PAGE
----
Jewish Heritage Europe


“Judapest”: Austria-Hungary and its Jews at the Fin-de-Siècle @ Online Zoom event
Apr 20 @ 18:00 – 19:30
"Judapest": Austria-Hungary and its Jews at the Fin-de-Siècle @ Online Zoom event

Lecture by Michael Miller, of CEU

Budapest is sometimes called the “Paris of the East,” but in the 1890s, it acquired a new, less flattering nickname: “Judapest.” Karl Lueger, the antisemitic mayor of Vienna – who hated Hungarians more than he hated Jews – is often credited with coining this derogatory nickname for a city that he thought had become more “Jewish” than “Hungarian.”  Budapest was Europe’s fastest-growing city at the time, with a flurry of cultural and commercial activity that fascinated — and sometimes appalled — contemporary residents and visitors. This talk will examine the image of Budapest in the decades before and after the First World War, exploring the ways in which Hungary’s capital city was imagined by Jews and non-Jews alike as a quintessentially Jewish metropolis.

The evening will be chaired by Professor Mark E. Smith, President and Vice-Chancellor of the University of Southampton. It will be hosted by Professor Mark Cornwall (University of Southampton, Parkes Institute)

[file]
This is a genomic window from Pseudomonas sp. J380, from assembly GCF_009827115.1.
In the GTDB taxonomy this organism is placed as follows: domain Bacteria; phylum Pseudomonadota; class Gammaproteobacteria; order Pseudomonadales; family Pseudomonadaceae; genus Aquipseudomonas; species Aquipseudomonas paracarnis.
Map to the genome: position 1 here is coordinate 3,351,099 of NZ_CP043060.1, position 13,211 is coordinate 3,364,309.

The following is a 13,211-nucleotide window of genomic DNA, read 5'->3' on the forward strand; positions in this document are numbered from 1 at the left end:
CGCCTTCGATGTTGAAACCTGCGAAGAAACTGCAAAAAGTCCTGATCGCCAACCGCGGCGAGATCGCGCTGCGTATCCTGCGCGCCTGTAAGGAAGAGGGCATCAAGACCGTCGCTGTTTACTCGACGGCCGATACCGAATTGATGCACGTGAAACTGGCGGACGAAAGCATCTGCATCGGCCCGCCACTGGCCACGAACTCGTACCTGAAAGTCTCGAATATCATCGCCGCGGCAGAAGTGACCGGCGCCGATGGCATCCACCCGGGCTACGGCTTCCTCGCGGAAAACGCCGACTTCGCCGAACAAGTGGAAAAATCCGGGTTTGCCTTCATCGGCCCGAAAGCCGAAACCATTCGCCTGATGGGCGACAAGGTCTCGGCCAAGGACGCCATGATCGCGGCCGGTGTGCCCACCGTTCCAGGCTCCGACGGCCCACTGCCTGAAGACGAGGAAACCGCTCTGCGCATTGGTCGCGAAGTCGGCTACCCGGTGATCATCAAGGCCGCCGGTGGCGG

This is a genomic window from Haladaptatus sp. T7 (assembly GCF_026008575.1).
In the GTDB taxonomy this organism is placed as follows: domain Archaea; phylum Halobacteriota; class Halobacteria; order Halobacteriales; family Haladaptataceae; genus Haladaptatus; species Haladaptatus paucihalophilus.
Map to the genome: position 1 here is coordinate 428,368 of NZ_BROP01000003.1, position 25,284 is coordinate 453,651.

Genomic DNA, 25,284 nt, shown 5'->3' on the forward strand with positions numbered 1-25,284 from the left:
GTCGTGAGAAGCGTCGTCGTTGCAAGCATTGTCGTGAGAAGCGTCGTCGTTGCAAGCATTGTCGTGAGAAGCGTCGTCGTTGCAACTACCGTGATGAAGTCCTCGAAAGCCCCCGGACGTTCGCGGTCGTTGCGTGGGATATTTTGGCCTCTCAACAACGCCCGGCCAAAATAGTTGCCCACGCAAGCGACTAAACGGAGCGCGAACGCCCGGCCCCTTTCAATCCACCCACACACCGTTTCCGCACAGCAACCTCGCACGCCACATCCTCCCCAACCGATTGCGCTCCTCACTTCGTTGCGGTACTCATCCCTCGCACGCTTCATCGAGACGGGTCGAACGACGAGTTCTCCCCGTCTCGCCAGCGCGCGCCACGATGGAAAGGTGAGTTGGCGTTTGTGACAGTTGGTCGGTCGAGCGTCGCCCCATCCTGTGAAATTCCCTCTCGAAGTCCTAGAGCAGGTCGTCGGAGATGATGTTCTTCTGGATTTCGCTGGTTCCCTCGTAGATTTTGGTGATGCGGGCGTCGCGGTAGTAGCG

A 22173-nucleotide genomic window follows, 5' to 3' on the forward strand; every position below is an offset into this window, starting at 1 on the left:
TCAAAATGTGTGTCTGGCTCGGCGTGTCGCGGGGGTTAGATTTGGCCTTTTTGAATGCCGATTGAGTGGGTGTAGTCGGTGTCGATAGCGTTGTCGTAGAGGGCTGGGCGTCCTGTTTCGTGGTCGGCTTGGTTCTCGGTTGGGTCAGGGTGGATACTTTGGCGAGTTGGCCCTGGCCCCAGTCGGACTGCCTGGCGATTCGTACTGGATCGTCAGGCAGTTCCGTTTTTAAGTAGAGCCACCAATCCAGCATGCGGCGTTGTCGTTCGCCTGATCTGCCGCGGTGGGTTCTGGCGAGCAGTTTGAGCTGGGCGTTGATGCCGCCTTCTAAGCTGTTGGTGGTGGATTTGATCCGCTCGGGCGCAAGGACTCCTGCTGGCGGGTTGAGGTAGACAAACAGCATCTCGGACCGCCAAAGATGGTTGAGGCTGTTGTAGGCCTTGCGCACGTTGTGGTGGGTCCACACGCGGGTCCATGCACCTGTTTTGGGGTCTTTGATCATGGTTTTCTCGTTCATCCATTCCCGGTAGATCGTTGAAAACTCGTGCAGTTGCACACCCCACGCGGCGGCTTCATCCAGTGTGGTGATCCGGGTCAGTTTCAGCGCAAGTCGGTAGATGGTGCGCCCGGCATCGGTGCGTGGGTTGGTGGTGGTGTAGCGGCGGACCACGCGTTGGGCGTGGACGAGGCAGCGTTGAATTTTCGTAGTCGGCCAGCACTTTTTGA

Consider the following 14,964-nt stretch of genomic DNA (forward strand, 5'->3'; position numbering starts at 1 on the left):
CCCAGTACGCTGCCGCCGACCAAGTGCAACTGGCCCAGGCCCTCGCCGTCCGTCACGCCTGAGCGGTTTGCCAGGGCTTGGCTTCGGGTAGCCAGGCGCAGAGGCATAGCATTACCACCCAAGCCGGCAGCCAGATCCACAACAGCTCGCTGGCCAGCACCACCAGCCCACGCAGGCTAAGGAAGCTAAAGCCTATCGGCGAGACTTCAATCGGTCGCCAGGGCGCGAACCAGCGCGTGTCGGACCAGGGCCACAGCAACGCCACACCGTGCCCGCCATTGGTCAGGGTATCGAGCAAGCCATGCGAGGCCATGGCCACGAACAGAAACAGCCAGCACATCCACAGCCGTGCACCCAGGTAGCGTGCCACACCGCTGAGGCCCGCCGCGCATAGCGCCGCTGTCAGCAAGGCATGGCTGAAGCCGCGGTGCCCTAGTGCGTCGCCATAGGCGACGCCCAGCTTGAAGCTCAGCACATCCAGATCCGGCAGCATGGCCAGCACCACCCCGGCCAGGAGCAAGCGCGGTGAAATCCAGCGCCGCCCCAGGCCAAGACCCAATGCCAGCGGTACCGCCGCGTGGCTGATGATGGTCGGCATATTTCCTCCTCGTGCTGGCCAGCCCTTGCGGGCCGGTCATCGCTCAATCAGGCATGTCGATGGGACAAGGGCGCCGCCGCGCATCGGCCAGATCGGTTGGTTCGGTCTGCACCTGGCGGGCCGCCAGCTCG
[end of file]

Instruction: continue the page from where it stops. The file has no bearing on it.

The event will be held on Zoom. Please register by Monday 19th April 16:00 here:

Speaker biography: Michael L. Miller is Associate Professor in the Nationalism Studies Program at Central European University in Budapest, Hungary, and co-founder of the university’s Jewish Studies program. He received his PhD in History from Columbia University, where he specialized in Jewish and Central European History. Michael’s research focuses on the impact of nationality conflicts on the religious, cultural, and political development of Central European Jewry in the long nineteenth century. His articles have appeared in Slavic Review, Austrian History Yearbook, Simon Dubnow Institute Yearbook, Múlt és Jövő , The Jewish Quarterly Review and AJS Review. Miller’s book, Rabbis and Revolution: The Jews of Moravia in the Age of Emancipation, was published by Stanford University Press in 2011. It appeared in Czech translation as Moravští Židé v době emancipace (Nakladatelství Lidové noviny, 2015). He is currently working on a history of Hungarian Jewry, titled Manovill: A Tale of Two Hungarys.